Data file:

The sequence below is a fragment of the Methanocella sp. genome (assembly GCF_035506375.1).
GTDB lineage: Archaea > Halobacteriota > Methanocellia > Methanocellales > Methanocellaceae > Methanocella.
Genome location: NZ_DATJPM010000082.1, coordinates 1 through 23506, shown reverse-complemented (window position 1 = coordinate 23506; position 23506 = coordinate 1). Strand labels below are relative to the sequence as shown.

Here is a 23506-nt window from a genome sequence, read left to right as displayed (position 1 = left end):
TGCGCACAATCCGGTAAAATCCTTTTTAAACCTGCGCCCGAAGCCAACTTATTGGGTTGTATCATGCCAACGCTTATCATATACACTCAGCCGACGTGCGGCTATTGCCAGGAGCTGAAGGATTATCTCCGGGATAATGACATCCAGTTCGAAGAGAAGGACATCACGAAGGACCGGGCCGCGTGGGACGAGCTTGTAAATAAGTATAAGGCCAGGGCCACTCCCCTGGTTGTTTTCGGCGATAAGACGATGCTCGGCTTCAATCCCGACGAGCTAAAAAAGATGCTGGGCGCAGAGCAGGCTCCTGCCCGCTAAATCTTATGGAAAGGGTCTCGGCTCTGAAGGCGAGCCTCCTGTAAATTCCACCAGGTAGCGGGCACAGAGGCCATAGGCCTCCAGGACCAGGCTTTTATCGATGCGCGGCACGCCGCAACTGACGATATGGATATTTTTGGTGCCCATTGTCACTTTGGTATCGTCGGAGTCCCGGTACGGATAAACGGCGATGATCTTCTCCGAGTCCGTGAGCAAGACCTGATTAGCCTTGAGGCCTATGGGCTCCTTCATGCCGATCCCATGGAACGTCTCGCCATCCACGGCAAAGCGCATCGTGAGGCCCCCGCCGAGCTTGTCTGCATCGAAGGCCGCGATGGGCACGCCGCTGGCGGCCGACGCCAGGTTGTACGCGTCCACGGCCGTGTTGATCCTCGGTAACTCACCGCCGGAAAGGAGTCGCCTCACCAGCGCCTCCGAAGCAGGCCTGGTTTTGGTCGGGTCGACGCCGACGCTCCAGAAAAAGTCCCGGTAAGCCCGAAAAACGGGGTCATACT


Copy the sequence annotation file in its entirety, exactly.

The sequence below is a fragment of the Methanocella sp. genome (assembly GCF_035506375.1).
GTDB lineage: Archaea > Halobacteriota > Methanocellia > Methanocellales > Methanocellaceae > Methanocella.
Genome location: NZ_DATJPM010000082.1, coordinates 1 through 23506, shown reverse-complemented (window position 1 = coordinate 23506; position 23506 = coordinate 1). Strand labels below are relative to the sequence as shown.

Here is a 23506-nt window from a genome sequence, read left to right as displayed (position 1 = left end):
TGCGCACAATCCGGTAAAATCCTTTTTAAACCTGCGCCCGAAGCCAACTTATTGGGTTGTATCATGCCAACGCTTATCATATACACTCAGCCGACGTGCGGCTATTGCCAGGAGCTGAAGGATTATCTCCGGGATAATGACATCCAGTTCGAAGAGAAGGACATCACGAAGGACCGGGCCGCGTGGGACGAGCTTGTAAATAAGTATAAGGCCAGGGCCACTCCCCTGGTTGTTTTCGGCGATAAGACGATGCTCGGCTTCAATCCCGACGAGCTAAAAAAGATGCTGGGCGCAGAGCAGGCTCCTGCCCGCTAAATCTTATGGAAAGGGTCTCGGCTCTGAAGGCGAGCCTCCTGTAAATTCCACCAGGTAGCGGGCACAGAGGCCATAGGCCTCCAGGACCAGGCTTTTATCGATGCGCGGCACGCCGCAACTGACGATATGGATATTTTTGGTGCCCATTGTCACTTTGGTATCGTCGGAGTCCCGGTACGGATAAACGGCGATGATCTTCTCCGAGTCCGTGAGCAAGACCTGATTAGCCTTGAGGCCTATGGGCTCCTTCATGCCGATCCCATGGAACGTCTCGCCATCCACGGCAAAGCGCATCGTGAGGCCCCCGCCGAGCTTGTCTGCATCGAAGGCCGCGATGGGCACGCCGCTGGCGGCCGACGCCAGGTTGTACGCGTCCACGGCCGTGTTGATCCTCGGTAACTCACCGCCGGAAAGGAGTCGCCTCACCAGCGCCTCCGAAGCAGGCCTGGTTTTGGTCGGGTCGACGCCGACGCTCCAGAAAAAGTCCCGGTAAGCCCGAAAAACGGGGTCATACT